Located in North Carolina’s Albemarle Sound region, Pasquotank is one of the “finger counties” in the northeastern part of the state. And politically and demographically, Pasquotank has much in common with its neighboring counties on the coast, with one exception – Elizabeth City. Elizabeth City has a majority black population and is also home to Elizabeth City State University, a historically black college. With over 18,000 residents, a majority of Pasquotank residents live in the city. Pasquotank’s high black population makes it very difficult for Republicans to win the county.
1988: D+5 (Leans Democratic)
1992: D+7 (Leans Democratic)
1996: D+8 (Leans Democratic)
2000: D+9 (Leans Democratic)
2004: D+6 (Leans Democratic)
2008: D+8 (Leans Democratic)
2012: D+11 (Strong Democratic)
Forecast: The last Republican to win Pasquotank was George H.W. Bush in his 1988 landslide against Michael Dukakis. Republicans, however, often come close: both George W. Bush in 2004 and Richard Burr in 2010 came within three points of carrying the county. (Bush lost it by 2.75%, Burr lost it by 2.76%). But the high black population is a huge hurdle for them.
Whites in Pasquotank are also not as conservative as “Down East” white voters and are not so monolithically Republican. The same is true for the rest of the finger counties, but none of them have an urban area the size of Elizabeth City. Therefore, Pasquotank is blue while its neighbors are usually red.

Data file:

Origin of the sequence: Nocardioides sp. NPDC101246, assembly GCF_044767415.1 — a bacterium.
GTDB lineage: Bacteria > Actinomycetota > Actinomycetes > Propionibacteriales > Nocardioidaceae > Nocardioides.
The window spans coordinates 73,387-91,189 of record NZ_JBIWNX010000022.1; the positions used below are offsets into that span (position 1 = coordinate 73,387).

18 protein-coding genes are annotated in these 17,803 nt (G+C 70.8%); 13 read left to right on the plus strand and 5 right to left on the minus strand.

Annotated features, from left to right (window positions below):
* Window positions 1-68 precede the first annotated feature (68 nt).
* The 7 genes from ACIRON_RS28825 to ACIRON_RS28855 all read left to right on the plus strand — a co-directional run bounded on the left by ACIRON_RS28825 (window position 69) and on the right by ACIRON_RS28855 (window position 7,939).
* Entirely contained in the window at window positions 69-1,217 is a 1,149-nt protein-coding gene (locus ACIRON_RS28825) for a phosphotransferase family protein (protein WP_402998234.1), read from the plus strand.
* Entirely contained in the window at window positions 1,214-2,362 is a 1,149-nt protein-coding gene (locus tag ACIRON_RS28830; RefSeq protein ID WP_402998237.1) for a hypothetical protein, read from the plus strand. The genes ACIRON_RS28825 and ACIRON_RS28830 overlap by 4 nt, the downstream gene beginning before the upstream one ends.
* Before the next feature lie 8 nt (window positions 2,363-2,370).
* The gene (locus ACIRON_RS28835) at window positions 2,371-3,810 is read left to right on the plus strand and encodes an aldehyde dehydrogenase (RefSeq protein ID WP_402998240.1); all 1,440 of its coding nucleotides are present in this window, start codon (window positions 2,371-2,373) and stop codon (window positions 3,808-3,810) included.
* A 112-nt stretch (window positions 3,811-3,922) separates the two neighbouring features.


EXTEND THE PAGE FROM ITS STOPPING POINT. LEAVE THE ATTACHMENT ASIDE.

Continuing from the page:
There are, however, some bright spots for Republicans. An influx of residents, mostly retirees, from the Virginia Beach area has brought many Republicans to the area. Many of these new residents are white. The black population has failed to keep up. On the other hand, the massive registration effort from the Obama campaign was a huge success, and African Americans in Pasquotank County are now voting in larger numbers than ever before, and the President performed better here in 2012 than he did in 2008.
The future in Pasquotank favors Republicans, however. African American turnout is likely to drop slightly once Obama is off the ballot, and there are fewer “unlikely voters” for Democrats to target and register than in past years. Growth within the county is likely to continue to help Republican candidates. The only thing they have to be wary about is the strongest growth from Hispanics, which was nearly 300% during the 2000s. However, they still compose only 4% of the population in the county.
These countering trends have resulted in Pasquotank now being as classified as a “strong Democratic” county, while in the past it was only lean Democratic. Still, races in Pasquotank are likely to narrow significantly and return to the status quo. In a strong election year for the GOP, Pasquotank will be competitive for Republican candidates.